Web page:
Brief: Beyerdynamic’s follow-up to the highly successful DT231 has gotten very little attention on head-fi. The somber looks of the headphone may partially be to blame but after spending a few weeks comparing the DT235 to some far more popular options I think these lightweight wonders deserve far more praise than they get.
Build Quality (8/10): The DT235 is not a pretty headphone, that much is certain. The single-piece headband and cups are made of a rough-feeling plastic, with a thin piece of rubber acting as an elastic second headband for comfort. A white Beyerdynamic logo on the headband and model markings on the cups complete the function-over-form appearance. There are no moving parts to the structure and the 8-foot single-sided cable is thick and flexible, with functional strain reliefs on either end. There really are no weak points to the construction – the DT235 may not be particularly high-rent but there is very little to go wrong with them.
Comfort (8/10): The egg-shaped cups of the DT235 are a bit too small to be circumaural. Still, the soft velour pads and low clamping force yield a very comfortable fit. The self-adjusting elastic headband allows them stay on securely despite the low clamp. The elastic headband and simple overall structure also make the DT235 very easy to wear around the neck, which I tend to do quite a bit for convenience. The only long-term issue with the comfort is the pads heating up over time. I suspect that like Beyer’s renowned DT770/880 pads, the DT235 are actually pleather-backed, which causes them to get hotter than ‘true’ velour pads such as those on my HD25-1.
Isolation (6/10): The semi-supraaural nature of the DT235 and low clamping force lead to fairly average isolation for a closed headphone of this size. Like the ATH-M30, the DT235 is adequate for use outside but probably not too useful on a plane.
Sound (7/10): While the styling of the DT235 is easily forgettable, the sound leaves a different impression. On the whole, the DT235s emphasize balance and detail. Compared to the far pricier HD25-1, the bass of the Beyers is neither as hard-hitting nor as extended. The low end is, however, quick, controlled, and still quite impactful. There is a very pleasant fullness to the bass of the DT235s, not unlike that present in the DT770/250. Generally, the low end stays back and the midrange is placed a step forward. On bass-heavy tracks, however, the DT235s really step up and display gobs of low-end muscle – it’s an addictive sort of bass that gets layered under the music but manages to remain integral to the listening experience. There isn’t any significant midrange bleed and mids are smooth and natural. Compared to the lush low end, the midrange can sound just a bit thin, but this is hardly noticeable. Though not quite up there with the best in the category, the DT235 is clear and detailed. Partly as a result of a larger soundstage, the midrange of the DT235 is not nearly as in-your-face as that of the Senns but it’s still very enjoyable and the softer bass presentation helps keep the detail discernible. The Beyers maintain smoothness up into the treble – no harshness or sibilance is present. The treble is a bit bright but is generally very clean and unfatiguing. Top-end extension is very good for a $50 can – the Beyers do roll off earlier than the HD25, but not by much. The overall signature leans slightly towards coolness but stops far short of being called cold as such. The presentation is rather airy for a closed headphone, with a medium-sized stage and solid positioning. As a final note, I will say that the DT235 is not a very efficient headphone, requiring quite a few volume notches from my Sansa Fuze. Most portable players will drive them just fine but the low sensitivity is something to be aware of.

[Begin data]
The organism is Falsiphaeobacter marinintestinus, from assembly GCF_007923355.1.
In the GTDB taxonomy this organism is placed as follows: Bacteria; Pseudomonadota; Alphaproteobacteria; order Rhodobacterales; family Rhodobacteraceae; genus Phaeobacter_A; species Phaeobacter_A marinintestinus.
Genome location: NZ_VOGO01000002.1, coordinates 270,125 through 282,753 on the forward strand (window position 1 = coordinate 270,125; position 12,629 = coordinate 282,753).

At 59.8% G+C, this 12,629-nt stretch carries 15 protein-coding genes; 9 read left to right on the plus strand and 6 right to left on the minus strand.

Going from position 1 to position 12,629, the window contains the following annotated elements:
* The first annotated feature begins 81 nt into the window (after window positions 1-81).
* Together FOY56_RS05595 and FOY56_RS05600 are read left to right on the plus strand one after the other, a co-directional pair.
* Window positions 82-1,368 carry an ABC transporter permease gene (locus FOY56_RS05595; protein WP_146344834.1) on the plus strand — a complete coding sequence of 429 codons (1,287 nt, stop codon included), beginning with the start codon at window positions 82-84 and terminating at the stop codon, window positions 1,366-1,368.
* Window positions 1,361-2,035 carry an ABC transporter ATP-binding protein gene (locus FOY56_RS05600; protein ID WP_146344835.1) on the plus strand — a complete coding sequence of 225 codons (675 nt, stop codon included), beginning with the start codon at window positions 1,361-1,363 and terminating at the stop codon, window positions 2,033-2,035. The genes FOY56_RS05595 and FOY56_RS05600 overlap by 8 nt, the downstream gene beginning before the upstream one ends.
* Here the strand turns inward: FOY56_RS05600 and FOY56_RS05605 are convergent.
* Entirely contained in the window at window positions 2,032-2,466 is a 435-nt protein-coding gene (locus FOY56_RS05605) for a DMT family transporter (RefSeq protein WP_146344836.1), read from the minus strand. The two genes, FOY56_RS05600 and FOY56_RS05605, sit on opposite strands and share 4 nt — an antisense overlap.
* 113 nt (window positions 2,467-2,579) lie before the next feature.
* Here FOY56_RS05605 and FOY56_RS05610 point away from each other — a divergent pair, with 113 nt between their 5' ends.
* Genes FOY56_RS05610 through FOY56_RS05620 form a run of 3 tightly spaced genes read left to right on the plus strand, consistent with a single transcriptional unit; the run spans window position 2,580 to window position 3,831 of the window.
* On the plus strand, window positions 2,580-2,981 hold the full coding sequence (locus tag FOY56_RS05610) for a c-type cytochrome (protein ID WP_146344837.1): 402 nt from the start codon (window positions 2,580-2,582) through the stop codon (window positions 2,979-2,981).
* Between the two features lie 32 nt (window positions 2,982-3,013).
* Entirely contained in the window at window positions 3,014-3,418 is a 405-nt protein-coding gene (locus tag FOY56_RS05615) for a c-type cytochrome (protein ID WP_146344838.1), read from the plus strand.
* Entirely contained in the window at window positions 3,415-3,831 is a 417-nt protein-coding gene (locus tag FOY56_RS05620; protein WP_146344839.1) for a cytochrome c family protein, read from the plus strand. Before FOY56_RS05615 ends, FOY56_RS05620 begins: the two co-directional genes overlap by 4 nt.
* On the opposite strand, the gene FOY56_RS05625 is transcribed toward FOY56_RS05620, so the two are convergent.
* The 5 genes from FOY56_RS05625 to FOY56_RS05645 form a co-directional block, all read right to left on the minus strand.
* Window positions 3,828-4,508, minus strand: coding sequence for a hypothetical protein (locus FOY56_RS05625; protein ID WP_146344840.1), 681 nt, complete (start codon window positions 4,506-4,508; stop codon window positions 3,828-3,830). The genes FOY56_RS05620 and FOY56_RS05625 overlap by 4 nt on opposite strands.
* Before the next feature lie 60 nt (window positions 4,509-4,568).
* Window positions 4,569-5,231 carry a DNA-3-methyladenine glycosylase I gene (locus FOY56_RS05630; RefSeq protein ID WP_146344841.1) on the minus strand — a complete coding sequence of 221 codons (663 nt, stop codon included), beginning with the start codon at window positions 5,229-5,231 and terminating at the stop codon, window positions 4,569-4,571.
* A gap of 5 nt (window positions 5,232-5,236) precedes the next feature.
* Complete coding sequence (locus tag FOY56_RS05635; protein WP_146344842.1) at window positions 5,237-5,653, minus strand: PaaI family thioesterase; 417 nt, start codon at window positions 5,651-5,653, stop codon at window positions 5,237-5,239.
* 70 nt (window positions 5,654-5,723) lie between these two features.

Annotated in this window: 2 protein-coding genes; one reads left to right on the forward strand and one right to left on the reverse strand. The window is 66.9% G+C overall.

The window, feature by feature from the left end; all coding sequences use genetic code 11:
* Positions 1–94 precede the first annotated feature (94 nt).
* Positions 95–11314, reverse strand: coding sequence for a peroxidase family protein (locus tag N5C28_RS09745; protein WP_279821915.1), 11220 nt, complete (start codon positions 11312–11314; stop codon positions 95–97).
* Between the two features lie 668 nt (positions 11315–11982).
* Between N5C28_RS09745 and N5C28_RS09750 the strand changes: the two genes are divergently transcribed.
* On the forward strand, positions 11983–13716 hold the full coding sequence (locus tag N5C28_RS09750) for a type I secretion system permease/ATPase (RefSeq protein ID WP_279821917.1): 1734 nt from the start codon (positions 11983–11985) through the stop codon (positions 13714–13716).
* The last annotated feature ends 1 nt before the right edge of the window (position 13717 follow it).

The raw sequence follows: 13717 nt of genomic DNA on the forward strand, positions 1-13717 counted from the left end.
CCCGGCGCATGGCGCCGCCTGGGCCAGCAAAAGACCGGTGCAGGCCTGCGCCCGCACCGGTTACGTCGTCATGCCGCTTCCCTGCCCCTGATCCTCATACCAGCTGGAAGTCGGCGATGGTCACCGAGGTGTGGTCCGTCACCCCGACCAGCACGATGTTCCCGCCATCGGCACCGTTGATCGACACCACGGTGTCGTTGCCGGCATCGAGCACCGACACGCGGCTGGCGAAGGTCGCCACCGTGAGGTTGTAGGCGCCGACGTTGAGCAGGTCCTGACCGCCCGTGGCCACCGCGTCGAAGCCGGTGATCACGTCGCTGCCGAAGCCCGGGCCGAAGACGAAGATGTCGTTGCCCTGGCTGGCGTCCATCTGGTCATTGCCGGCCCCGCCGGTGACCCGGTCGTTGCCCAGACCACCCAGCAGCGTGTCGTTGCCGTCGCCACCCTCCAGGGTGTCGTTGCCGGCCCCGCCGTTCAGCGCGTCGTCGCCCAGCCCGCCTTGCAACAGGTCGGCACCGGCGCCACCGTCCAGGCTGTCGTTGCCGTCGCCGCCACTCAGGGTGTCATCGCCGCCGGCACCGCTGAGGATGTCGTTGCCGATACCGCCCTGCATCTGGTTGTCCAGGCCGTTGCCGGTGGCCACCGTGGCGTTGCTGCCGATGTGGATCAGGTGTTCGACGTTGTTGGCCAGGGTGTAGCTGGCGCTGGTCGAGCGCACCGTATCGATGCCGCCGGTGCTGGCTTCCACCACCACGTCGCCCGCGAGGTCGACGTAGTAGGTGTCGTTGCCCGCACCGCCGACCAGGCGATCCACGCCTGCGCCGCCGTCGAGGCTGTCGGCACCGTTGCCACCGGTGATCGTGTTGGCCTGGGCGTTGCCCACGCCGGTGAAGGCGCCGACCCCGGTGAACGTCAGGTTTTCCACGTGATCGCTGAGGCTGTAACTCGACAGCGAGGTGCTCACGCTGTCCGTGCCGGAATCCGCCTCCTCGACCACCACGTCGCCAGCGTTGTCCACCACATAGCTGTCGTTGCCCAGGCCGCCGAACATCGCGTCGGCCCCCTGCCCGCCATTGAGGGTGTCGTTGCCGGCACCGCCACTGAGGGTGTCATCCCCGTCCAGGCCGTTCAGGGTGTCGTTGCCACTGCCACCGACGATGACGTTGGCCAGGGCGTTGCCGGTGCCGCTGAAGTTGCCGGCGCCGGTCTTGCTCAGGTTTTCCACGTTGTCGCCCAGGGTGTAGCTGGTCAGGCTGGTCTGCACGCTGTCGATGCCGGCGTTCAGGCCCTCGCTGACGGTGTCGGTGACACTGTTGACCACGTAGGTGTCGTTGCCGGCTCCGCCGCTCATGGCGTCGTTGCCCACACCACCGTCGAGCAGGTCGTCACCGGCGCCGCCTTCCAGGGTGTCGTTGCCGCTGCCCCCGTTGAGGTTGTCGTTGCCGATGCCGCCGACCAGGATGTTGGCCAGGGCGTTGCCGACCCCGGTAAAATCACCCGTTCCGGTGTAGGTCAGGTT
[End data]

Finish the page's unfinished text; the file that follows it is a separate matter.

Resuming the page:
Value (9/10): The DT235 is easily one of the better sub-$100 headphones I have heard. The combination of simple and durable construction, long-term comfort, and truly impressive sound quality make it an excellent choice for those who care little for looks and a whole lot for substance. In the land of similarly-priced portables, the balanced and neutral nature of the DT235 is a welcome relief from the bass-heavy offerings put out by Ultrasone, AKG, JVC, and other manufacturers. In the end I can only wonder why the $55 Beyer is recommended so rarely while the previous model was commonly compared – and often quite favorably – to the still-popular Grado SR60.
Frequency Response: 18 – 22,000 Hz
Impedance: 32 Ω
Sensitivity: 95 dB SPL/1mW
Cord: 8ft (2.4m); Straight Plug
Space-Saving Mechanism: N/A